Photo by Maxim Zmeyev/Reuters

Update, 6:30 p.m.: U.S. officials have confirmed that Malaysia Airline Flight 17 was shot down by a missile.

After the sad, still unexplained loss of Malaysia Airlines 370 in March, another luckless Malaysia Airlines flight crashed Thursday. It was presumably shot down by militants, while flying over the conflict-torn Donetsk region of Ukraine. Footage of smoking wreckage appeared on YouTube. All 295 passengers on board are thought to have been killed.

The flight, en route to Kuala Lumpur from Amsterdam, was flying at 33,000 feet when reportedly hit by a projectile from a Buk missile launcher on the ground. Passenger planes typically fly at this altitude, and a Boeing 777 would be traveling at about 0.84 Mach, or a bit more than 600 mph, according to Boeing. Wouldn’t such a plane be hard to shoot down? Just how hard is it to shoot down a plane flying at cruising altitude?


The Explainer


A Buk missile launcher is a mobile system designed by the Soviets in the 1970s, which has since been upgraded over several iterations. The latest model, the Buk-M3, will be standard issue for the Russian military beginning in 2016. Militants are more likely to have older models Buk-M1 or Buk-M2, which Russians, Ukrainians, and Belarusians inherited after the collapse of the Soviet Union. These can launch missiles about 70,000 feet in the air and have sophisticated tracking systems for locking on to targets. They are designed specifically to shoot down planes. Buk systems have also been exported to China, India, and Georgia.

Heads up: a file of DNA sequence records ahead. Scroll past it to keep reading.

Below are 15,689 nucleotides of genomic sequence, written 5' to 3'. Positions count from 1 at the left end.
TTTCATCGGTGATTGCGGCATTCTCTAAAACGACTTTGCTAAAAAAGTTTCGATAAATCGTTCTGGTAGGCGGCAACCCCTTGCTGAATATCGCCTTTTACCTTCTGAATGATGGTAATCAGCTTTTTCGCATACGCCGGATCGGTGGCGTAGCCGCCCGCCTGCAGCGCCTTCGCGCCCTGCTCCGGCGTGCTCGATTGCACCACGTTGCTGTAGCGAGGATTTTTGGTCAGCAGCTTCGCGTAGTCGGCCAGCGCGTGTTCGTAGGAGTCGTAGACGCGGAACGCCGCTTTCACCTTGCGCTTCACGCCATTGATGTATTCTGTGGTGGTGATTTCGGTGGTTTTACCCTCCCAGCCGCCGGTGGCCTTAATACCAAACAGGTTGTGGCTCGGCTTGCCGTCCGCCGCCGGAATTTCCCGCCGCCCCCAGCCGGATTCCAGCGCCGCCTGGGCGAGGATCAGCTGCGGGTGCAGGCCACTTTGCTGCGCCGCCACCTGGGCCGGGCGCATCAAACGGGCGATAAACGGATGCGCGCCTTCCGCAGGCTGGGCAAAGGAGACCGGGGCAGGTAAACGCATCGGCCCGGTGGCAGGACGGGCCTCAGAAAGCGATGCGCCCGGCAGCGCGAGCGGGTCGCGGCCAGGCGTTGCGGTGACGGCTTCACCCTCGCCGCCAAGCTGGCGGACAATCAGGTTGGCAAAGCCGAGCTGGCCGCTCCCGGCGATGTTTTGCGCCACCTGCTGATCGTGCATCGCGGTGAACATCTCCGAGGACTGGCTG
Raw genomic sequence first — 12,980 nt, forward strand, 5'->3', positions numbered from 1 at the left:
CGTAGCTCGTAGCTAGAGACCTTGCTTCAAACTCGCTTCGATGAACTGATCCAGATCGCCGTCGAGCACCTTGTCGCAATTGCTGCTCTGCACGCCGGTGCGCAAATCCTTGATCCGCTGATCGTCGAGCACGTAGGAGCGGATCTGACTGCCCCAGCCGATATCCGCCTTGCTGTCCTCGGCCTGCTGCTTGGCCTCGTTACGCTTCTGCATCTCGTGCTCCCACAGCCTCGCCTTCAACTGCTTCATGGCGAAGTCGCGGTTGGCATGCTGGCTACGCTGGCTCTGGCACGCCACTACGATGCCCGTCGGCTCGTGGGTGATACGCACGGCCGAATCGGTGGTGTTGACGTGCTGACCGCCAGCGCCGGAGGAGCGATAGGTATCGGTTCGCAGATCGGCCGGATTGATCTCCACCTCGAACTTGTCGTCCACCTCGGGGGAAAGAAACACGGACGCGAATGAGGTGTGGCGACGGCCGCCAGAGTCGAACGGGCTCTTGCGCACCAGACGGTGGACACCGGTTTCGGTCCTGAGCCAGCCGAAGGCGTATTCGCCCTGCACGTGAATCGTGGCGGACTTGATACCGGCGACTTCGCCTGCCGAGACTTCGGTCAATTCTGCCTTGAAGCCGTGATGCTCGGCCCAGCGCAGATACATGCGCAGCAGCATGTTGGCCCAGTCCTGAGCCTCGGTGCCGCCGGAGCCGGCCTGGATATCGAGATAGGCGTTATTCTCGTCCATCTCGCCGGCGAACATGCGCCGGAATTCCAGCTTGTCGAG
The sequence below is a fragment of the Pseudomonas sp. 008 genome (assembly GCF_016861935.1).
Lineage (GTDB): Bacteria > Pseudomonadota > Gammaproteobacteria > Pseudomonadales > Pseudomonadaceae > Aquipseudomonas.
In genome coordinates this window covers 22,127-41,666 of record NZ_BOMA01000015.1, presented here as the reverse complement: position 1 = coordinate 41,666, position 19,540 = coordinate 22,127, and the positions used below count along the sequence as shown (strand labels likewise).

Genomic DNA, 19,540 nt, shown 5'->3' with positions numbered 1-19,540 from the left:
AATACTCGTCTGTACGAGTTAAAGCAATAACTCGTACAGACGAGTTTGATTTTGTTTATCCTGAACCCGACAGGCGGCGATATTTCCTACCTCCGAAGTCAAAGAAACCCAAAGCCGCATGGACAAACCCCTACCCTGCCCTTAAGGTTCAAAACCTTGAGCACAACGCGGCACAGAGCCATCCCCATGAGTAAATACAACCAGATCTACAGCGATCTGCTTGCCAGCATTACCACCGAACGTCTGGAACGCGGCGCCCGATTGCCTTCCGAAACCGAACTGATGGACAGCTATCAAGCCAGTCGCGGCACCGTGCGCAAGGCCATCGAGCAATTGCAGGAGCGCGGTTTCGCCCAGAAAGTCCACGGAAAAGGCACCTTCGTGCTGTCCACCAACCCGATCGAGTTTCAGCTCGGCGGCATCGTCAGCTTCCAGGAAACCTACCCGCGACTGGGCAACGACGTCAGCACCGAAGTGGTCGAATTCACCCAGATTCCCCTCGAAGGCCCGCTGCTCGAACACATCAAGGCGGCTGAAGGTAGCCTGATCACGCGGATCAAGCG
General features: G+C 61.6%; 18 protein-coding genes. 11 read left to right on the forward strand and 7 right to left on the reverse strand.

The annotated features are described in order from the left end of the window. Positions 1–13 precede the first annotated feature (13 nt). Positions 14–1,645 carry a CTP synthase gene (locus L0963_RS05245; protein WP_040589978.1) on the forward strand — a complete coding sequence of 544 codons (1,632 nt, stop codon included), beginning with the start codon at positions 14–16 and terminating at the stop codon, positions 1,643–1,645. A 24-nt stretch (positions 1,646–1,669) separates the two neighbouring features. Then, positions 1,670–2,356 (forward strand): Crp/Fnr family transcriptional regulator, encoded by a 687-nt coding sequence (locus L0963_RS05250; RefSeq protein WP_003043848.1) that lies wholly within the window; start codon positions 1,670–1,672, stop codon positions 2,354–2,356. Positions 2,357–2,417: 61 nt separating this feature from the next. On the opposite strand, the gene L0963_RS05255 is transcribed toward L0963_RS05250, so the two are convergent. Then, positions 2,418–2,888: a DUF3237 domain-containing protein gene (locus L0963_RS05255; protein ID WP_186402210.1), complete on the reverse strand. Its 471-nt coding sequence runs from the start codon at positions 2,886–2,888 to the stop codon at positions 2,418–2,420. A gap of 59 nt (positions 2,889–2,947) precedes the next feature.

So for a person who’s trained, it “would not be hard to shoot down a plane of that size, going at that speed, from the ground,” says Steve Mastalerz, a weapons training specialist, and would certainly be “a deliberate act” using the system’s homing system. Commercial airlines, including Lufthansa, Virgin, and KLM, are all diverting their flights from eastern Ukraine.

Boer Deng writes for Nature. Follow her on Twitter.



  • Be clear about your objective: reader clarity and understanding
  • More is better; as you gather facts and data for your explainer, be mindful that you may not be certain just how much of that material you will eventually use. The larger your basket of information, the more options you have at your disposal, and the more readily apparent irrelevant information will be.
  • Use statistical data that will be illustrative and will be of added value in shedding light on the issue for your reader.
  • Be judicious in your use of numbers; keep in mind that an abundance of stats may yield an unintended consequence – confusion.
  • When using statistical data to illumine and inform, you may find a happy medium with no more than two or three data points per paragraph.
  • When using web search engines, remember that different search engines have different page caches; be sure to try a few: Google, Bing, Blekko,